As we mentioned in the previous section, there are a number of Java security needs that third-party vendors can help to address. We discuss such needs here and also raise some hard questions that you should ask vendors of such products if you're considering buying them. Perhaps counterintuitively, some concerns included in this section are also covered in the next, which discusses risks that can't be easily addressed. That's because the issues are complicated and can be seen equally well from both points of view.
For a discussion of why logging is important, see page 194. The Java platform in most browsers does not do an adequate job of logging mobile code. This is an area in which third-party software can add real value. However, logging is actually trickier than it might appear at first blush.
If vendors say that their products log all incoming byte code, you should ask how they can be sure. This is roughly the same issue we describe next when we talk about applet isolation. After all, if code can slip past your firewall, how can you be sure it can't slip past the logging facility?
A common approach to security for many companies includes the installation of sacrificial lamb machines in a DMZ (terminology borrowed from military speak). Things like Web servers and FTP servers are well-situated in DMZs because they are common targets of attack with many well-known and commonly exploited security holes. The idea is to create a subnetwork behind the firewall but isolated from the rest of your network. That way, if the servers are hacked, your site is still not completely compromised.
Isolating untrusted code to a server in the DMZ may be a good idea, depending on your mobile code risk analysis. If mobile code turns out to be hostile and aims an attack at the server it is running on, much less is lost if the server is a sacrificial lamb in the DMZ. Some third-party solutions offer this capability.
Another hard question for vendors involves the use of encrypted channels for mobile code delivery. Most browsers have built-in capability to create an SSL connection between the Web server and the client browser (see Chapter 3). Once an SSL connection exists, all traffic between the browser and the server is encrypted. That means a firewall will not be able to parse the traffic as it goes by. What a firewall can't see, it certainly can't identify. Ask vendors what they do about encrypted communication in their identification approach. If they can't scan SSL traffic, they're in trouble because an attacker can defeat their scanner by changing http to https in the attack page's URL.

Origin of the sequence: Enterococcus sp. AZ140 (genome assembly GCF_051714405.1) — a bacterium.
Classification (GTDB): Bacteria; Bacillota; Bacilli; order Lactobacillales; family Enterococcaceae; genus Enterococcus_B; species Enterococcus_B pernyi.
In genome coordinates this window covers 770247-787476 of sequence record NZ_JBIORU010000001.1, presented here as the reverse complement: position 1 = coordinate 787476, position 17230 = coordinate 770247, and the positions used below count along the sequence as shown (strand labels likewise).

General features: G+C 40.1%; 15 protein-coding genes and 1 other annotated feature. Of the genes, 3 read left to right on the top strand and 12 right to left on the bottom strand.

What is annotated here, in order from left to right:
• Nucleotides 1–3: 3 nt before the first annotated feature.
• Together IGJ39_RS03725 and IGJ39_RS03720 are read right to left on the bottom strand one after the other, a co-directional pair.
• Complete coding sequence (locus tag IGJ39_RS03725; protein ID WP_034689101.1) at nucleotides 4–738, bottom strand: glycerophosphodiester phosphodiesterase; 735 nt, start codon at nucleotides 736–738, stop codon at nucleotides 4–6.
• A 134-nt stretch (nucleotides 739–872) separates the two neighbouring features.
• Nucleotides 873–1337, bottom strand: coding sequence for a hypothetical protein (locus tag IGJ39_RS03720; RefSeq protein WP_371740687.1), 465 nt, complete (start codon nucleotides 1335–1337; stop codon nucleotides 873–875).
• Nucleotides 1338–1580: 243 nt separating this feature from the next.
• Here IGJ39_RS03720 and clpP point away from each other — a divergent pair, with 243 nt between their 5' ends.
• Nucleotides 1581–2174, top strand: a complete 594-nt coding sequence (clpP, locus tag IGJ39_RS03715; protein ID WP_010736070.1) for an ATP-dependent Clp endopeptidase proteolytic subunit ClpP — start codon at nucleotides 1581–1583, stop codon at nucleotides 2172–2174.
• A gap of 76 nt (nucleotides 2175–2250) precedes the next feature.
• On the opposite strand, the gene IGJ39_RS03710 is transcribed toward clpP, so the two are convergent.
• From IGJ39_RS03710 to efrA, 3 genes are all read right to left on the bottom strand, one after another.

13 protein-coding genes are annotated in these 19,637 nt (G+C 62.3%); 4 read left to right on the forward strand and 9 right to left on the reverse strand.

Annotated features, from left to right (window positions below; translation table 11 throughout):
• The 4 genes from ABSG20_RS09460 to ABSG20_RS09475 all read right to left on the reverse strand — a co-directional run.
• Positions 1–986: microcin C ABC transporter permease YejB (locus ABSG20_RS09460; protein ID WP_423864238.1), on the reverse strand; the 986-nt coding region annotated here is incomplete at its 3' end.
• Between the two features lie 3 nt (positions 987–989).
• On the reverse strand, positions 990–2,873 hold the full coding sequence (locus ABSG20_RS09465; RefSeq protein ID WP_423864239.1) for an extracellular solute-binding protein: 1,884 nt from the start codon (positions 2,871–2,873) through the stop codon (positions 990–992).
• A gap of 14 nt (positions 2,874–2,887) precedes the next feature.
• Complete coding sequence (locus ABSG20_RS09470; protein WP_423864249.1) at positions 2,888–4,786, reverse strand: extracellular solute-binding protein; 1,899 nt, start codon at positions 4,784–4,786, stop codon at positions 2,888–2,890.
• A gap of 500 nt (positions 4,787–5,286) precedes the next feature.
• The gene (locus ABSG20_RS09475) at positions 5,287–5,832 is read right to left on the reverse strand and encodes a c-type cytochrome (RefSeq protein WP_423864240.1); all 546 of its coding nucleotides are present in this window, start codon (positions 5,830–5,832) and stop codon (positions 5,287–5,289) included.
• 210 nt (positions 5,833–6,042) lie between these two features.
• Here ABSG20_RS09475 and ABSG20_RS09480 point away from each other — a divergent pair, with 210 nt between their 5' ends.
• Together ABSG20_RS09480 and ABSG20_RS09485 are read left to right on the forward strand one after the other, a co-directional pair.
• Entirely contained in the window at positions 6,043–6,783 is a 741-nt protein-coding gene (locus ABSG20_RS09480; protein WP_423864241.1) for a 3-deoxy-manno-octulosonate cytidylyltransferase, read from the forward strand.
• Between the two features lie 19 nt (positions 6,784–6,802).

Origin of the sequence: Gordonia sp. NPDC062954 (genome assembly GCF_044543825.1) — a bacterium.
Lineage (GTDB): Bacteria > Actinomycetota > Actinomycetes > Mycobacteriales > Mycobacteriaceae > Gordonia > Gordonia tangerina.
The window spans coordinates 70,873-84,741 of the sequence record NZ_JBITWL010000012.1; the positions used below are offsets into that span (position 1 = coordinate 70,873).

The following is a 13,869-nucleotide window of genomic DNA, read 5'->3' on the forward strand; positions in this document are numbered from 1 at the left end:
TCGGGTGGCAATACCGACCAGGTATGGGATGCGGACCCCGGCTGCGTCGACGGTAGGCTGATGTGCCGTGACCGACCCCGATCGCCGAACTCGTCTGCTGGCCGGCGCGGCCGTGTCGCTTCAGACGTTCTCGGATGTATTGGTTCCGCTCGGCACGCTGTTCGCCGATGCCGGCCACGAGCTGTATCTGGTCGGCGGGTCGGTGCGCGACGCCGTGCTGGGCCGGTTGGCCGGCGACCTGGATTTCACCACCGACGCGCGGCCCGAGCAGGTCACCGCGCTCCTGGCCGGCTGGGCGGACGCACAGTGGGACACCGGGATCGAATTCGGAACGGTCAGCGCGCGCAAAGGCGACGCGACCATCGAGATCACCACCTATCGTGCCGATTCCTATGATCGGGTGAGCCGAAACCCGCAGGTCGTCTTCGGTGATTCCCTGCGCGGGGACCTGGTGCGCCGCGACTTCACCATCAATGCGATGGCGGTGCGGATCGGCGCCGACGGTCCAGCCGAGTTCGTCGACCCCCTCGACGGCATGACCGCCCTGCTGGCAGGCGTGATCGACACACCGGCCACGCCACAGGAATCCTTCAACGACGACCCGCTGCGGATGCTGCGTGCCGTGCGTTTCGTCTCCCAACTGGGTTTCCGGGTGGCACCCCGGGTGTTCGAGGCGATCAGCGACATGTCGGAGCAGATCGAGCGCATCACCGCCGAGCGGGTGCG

The idea of creating a list of applets known to be hostile seems like a really good idea. The key is to identify hostile applets by something less easy to change than their name or the URL from which they came. Some systems use hashing algorithms like MD5 to create a database of applets on a black list. Others offer the ability to black list entire Web servers.
Assuming applets can be identified in the first place, black listing will work. One problem is that it is almost trivial to make a hostile applet that changes its own byte code (in a very simple way) each time it is requested from a server. Mark LaDue's HAMGen applet does this. See http://www.rstcorp.com/hostile-applets/Rube/HAMGen.java. HAMGen stands for Hostile Applet Mutation Generator.
Nevertheless, black listing is so cheap to implement that it may make sense to do it anyway, especially if you enlist the help of a Class Loader. Using a system that blacklists known hostile code may be worthwhile even if it only stops the occasional na�ve attack.
There is a downside to providing dialogs and meters-the user can become overwhelmed with security-related dialogs leading to the "cry wolf" phenomenon. It's easy to click OK over and over, especially when you're annoyed. Trusted meters and dialogs would best be as nonintrusive as possible.
One of the most successful Java marketing phrases is "write once, run anywhere." A number of parodies of this phrase have been floated; among the best is "write once, test everywhere." The problem is that all Java VMs don't always do the same thing given the same byte code. Arbitrary behavior of similar code in different versions of a language is a problem that Java was supposed to solve.
This problem can introduce real security risks. Consider, for example, that the attacks described in Chapter 5 still work against old versions of browsers out there. Unless you have an up-to-date browser, you may be surfing dangerously. Now imagine that you are the administrator for a large site with hundreds of users. How likely is it that all your users are using up-to-date browsers? How likely is it that they're even using browsers from a single vendor? Some sites address this problem by mandating the use of a particular (often out-dated) browser; however, impatient power users will download their own free browser and install it themselves.
Using a move that mirrors the Applet Isolation idea discussed previously, it is possible to address this risk by forcing all applets to run on a central server. That way, you can guarantee things about the environment in which mobile code will run.
Note that the management issue is not unique to security. Managing large networks of many machines is a daunting task, and the tools are not yet good enough. Consider the problem of keeping all the software on hundreds of PCs up to date. To some extent this is a problem introduced by the complications of distributed systems. Security in merely one aspect of this broader management problem.
Copyright ©1999 Gary McGraw and Edward Felten.